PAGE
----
China's credit rating downgraded by S&P
China's credit rating has been downgraded by Standard & Poor's (S&P) because of worries over the rapid build up of debt in the country.
S&P cut China's rating by one notch from AA- to A+, saying its debts had raised "economic and financial risks".
The International Monetary Fund warned in August that China's credit growth was on a "dangerous trajectory".
S&P's move puts its rating for China on a par with the two other major credit rating agencies, Moody's and Fitch.
The downgrade comes a month ahead of the Communist Party Congress, the country's most significant political meeting which takes place only twice a decade and sets economic policy for the coming five years.
This government has a growth target of 6.5% for 2017, although the economy grew at an annual rate of 6.9% in the second quarter of the year.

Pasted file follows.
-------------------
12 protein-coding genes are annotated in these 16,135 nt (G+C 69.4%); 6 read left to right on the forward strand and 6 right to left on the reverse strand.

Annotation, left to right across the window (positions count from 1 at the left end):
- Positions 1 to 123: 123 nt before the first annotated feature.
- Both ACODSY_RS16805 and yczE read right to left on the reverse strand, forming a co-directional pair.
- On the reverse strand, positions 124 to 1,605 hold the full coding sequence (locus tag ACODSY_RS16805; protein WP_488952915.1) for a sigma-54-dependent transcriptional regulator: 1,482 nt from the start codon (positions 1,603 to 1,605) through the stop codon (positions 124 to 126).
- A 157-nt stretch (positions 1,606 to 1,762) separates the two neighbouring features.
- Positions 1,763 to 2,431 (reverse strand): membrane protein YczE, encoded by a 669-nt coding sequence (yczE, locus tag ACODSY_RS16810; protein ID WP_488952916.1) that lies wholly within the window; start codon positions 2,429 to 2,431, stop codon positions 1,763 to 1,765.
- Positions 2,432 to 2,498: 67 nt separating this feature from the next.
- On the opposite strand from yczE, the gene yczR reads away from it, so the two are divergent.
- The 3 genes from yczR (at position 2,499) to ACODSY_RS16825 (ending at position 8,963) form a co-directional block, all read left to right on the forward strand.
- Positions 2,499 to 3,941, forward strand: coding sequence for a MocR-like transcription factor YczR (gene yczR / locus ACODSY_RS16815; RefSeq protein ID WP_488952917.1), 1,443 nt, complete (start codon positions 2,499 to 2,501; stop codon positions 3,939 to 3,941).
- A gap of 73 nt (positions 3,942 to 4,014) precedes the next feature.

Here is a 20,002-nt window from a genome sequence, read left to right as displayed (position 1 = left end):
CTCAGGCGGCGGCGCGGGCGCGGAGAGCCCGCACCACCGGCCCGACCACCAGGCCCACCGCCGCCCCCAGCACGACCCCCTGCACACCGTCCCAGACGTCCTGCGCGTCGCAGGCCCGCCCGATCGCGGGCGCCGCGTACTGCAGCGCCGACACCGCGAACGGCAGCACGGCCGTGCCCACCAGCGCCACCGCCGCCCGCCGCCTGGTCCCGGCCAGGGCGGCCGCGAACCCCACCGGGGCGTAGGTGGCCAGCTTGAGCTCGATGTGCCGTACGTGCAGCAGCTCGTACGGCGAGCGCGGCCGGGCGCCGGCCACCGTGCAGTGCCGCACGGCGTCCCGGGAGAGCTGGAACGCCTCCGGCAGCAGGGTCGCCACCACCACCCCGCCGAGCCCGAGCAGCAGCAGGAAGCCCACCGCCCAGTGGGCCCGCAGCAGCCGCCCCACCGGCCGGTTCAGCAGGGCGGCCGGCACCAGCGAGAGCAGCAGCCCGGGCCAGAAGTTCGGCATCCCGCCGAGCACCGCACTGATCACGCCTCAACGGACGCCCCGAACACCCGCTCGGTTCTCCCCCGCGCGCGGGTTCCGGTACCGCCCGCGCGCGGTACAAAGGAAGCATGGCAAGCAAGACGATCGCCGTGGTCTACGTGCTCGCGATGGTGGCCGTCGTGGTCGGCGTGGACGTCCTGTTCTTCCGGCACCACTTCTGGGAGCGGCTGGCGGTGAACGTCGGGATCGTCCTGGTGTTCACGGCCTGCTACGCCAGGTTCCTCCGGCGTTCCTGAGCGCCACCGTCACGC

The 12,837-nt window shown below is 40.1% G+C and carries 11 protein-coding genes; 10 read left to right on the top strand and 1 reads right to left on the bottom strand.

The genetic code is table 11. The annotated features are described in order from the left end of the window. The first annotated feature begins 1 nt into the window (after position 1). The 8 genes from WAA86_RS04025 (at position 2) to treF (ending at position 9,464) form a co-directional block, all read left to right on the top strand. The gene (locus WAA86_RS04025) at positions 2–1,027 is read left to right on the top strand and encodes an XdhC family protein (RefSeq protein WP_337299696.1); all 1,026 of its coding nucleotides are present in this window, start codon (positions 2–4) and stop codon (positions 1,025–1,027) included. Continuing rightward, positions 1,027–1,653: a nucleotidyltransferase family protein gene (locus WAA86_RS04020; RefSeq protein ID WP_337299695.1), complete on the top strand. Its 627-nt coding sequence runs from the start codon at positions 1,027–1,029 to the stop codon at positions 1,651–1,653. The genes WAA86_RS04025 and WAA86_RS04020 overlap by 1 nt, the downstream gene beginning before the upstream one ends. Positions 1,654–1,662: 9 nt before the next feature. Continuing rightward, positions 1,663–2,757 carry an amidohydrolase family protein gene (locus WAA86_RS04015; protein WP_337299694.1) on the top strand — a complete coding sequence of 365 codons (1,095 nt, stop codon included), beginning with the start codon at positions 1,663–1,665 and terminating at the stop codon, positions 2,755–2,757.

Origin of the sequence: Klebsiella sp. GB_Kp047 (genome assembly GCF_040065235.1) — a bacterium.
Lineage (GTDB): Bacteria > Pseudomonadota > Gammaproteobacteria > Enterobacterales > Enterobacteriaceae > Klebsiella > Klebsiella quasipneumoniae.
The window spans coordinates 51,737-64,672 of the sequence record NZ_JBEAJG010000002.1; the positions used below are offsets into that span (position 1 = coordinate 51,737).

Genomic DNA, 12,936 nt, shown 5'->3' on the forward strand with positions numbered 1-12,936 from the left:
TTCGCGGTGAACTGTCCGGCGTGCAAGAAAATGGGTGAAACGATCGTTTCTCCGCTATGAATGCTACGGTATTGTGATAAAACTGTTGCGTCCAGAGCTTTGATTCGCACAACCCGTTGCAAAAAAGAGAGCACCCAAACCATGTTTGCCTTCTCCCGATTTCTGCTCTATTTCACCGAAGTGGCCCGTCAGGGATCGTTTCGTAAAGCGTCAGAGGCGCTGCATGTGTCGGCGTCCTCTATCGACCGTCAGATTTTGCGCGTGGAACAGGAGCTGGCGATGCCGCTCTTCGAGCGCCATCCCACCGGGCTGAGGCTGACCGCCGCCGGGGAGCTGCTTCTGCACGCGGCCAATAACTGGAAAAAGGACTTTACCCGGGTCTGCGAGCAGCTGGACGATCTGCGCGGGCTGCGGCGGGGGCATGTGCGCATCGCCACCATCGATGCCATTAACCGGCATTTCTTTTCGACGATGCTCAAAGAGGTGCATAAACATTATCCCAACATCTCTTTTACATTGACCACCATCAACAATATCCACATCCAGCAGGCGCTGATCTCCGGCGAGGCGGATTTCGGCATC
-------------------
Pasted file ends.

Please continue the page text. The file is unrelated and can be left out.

One engine of growth has been investment in infrastructure and property by corporations and local authorities.
S&P said in a statement: "The downgrade reflects our assessment that a prolonged period of strong credit growth has increased China's economic and financial risks."
Claire Dissaux, head of global economics and strategy at Millennium Global Investments in London, told Reuters the debt problem in the country was immense: "China's credit problem is the biggest problem we have ever seen in any country and probably justifies a lower rating."
She also warned that the centralised nature of the regime meant China's exact position might not be clear: "One element that models cannot capture is the strength of institutions, such as transparency of regulation of the banking sector and central bank independence. All that is an argument to say China's rating might still be too good."